Jefferson's Moose Sighting, Washington DC:

A reminder to all our Washington DC-and-environs VCers: A week from this coming Wednesday (Feb. 4th) I'm going to be talking at a Cato Institute Book Forum about my book, In Search of Jefferson's Moose: Notes on the State of Cyberspace."It should be an interesting event: Cato has rounded up two outstanding commenters -- Jeff Rosen, whom I'm sure most of you are familiar with from his work on legal subjects in The New Republic and The NY Times and elsewhere (and who has also written widely and well on cyberspace-related issues), and Clive Crook, a Senior Editor at the Atlantic and Washington columnist for the Financial Times (whose work you may not be familiar with, but he's a very sharp guy with a very interesting perspective on US politics and history).

I'm genuinely looking forward to hearing what they have to say. One thing about my book: it's a hard book to talk about to an audience of people most of whom (as I have to assume) haven't (yet!) read the book. The book's about a way of thinking about the Net -- a Jeffersonian way of thinking -- and it doesn't so much try to persuade the reader to engage in that way of thinking as it just plunges in and begins starts thinking about problems that way. If I could explain it in fewer than 200 pages, I would have done so - but I can't. That's why I had to write a book, rather than a blog posting or a law review article, about it. So, knowing that Jeff and Clive (both of whom have read the book) should ensure some kind of push-back on the ideas in the book, sufficient at least to generate some interesting discussion.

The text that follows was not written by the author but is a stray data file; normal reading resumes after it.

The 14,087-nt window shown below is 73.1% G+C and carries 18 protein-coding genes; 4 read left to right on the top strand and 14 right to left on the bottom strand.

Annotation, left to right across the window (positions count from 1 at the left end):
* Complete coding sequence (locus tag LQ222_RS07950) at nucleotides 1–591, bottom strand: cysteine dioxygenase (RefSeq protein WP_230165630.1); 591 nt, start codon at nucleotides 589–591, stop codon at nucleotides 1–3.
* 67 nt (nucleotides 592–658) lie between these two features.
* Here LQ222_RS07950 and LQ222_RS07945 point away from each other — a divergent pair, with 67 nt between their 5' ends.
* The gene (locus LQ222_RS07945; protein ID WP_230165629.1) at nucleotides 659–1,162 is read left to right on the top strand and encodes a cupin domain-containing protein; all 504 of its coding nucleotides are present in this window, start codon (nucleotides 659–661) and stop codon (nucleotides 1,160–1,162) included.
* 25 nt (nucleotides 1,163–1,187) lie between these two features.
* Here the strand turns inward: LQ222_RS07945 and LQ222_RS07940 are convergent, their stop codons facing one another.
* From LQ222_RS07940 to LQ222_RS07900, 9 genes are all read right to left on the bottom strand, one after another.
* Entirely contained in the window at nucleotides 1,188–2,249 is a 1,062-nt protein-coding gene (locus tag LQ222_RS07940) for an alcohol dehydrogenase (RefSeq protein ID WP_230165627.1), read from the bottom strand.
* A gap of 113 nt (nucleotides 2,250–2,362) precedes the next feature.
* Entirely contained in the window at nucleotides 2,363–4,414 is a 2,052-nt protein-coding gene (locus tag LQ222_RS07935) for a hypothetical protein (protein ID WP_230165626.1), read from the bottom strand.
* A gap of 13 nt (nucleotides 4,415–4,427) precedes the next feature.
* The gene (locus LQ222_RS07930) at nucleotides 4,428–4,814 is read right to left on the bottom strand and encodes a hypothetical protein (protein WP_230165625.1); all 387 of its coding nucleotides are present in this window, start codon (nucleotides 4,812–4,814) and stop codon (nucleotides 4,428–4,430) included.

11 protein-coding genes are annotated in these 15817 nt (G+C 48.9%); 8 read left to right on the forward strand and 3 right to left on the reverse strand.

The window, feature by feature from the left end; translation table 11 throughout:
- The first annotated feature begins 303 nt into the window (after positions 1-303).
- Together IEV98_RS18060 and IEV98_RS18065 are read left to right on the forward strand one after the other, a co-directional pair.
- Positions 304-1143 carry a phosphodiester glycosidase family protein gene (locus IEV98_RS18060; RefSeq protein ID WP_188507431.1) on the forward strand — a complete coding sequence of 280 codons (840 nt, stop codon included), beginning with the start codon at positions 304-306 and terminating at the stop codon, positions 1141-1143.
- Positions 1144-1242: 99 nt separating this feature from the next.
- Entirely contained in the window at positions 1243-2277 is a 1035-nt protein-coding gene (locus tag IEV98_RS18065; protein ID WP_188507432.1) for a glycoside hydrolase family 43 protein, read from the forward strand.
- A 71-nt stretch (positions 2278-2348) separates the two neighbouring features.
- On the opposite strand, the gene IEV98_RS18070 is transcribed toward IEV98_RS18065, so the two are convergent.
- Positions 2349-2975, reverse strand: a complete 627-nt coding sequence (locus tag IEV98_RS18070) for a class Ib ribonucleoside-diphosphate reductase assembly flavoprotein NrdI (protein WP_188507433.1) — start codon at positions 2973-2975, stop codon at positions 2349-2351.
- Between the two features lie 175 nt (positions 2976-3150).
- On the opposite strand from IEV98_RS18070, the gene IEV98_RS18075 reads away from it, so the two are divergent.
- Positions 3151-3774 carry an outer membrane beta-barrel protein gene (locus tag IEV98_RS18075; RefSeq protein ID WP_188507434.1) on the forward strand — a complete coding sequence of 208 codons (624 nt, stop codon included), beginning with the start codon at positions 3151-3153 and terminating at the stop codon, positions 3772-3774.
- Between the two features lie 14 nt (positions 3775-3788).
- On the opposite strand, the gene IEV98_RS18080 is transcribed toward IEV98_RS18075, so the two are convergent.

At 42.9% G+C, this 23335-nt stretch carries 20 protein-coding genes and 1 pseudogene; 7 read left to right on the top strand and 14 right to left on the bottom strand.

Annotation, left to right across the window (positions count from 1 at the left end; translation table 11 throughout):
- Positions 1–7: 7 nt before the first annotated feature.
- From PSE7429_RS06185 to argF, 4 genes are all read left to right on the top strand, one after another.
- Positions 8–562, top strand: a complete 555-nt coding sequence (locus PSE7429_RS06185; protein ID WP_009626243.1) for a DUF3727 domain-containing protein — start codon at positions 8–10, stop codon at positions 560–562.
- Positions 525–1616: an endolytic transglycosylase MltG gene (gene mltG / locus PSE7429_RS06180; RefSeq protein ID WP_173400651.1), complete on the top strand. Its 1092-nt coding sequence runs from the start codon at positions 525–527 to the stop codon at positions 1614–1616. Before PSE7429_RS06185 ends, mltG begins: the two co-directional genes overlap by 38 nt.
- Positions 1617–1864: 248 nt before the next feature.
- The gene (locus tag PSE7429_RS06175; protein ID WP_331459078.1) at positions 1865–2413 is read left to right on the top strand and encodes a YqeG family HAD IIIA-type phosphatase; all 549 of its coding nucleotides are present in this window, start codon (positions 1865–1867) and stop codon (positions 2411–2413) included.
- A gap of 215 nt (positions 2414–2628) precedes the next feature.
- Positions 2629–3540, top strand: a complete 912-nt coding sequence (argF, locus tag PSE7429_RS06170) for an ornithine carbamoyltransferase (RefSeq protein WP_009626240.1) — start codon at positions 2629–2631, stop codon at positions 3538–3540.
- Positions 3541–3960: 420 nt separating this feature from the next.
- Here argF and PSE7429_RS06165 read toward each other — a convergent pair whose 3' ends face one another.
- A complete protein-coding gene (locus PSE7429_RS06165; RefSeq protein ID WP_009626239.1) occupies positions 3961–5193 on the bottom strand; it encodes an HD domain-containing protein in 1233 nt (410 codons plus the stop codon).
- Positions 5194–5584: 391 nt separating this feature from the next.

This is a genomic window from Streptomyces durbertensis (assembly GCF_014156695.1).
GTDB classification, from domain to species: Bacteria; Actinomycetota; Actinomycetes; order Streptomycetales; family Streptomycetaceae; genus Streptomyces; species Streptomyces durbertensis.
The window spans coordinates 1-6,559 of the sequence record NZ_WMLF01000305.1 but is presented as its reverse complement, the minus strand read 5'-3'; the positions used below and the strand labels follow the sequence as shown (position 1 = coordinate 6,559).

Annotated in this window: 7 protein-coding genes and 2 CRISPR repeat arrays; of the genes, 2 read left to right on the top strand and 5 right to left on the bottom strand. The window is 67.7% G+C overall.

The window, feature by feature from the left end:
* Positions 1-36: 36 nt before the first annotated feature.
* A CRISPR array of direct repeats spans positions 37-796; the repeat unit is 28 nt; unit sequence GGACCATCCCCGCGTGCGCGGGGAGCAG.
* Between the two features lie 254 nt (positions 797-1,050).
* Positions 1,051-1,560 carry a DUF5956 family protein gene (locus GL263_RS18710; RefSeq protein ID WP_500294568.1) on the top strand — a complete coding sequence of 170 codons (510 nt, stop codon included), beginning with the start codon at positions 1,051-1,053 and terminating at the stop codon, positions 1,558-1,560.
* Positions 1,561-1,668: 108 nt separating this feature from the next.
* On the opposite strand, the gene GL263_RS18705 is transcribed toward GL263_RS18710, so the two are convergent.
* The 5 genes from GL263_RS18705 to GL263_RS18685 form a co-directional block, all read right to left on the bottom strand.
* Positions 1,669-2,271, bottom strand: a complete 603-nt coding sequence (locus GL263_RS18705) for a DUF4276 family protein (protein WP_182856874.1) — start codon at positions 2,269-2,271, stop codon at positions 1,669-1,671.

You can sign up for the event here (there's also going to be a live webcast available on that page on the day of the event). [Cato events are free, but require pre-registration). Come if you can (and introduce yourself - it's always nice to put faces to names for the people one only knows on the Net).

[And in the buzz-generating department, there's an essay over on Concurring Opinions (in their "Bright Ideas" series) about how I came up with and use the moose metaphor in the book; and Adam Thierer's got a review over at the Technology Liberation Front]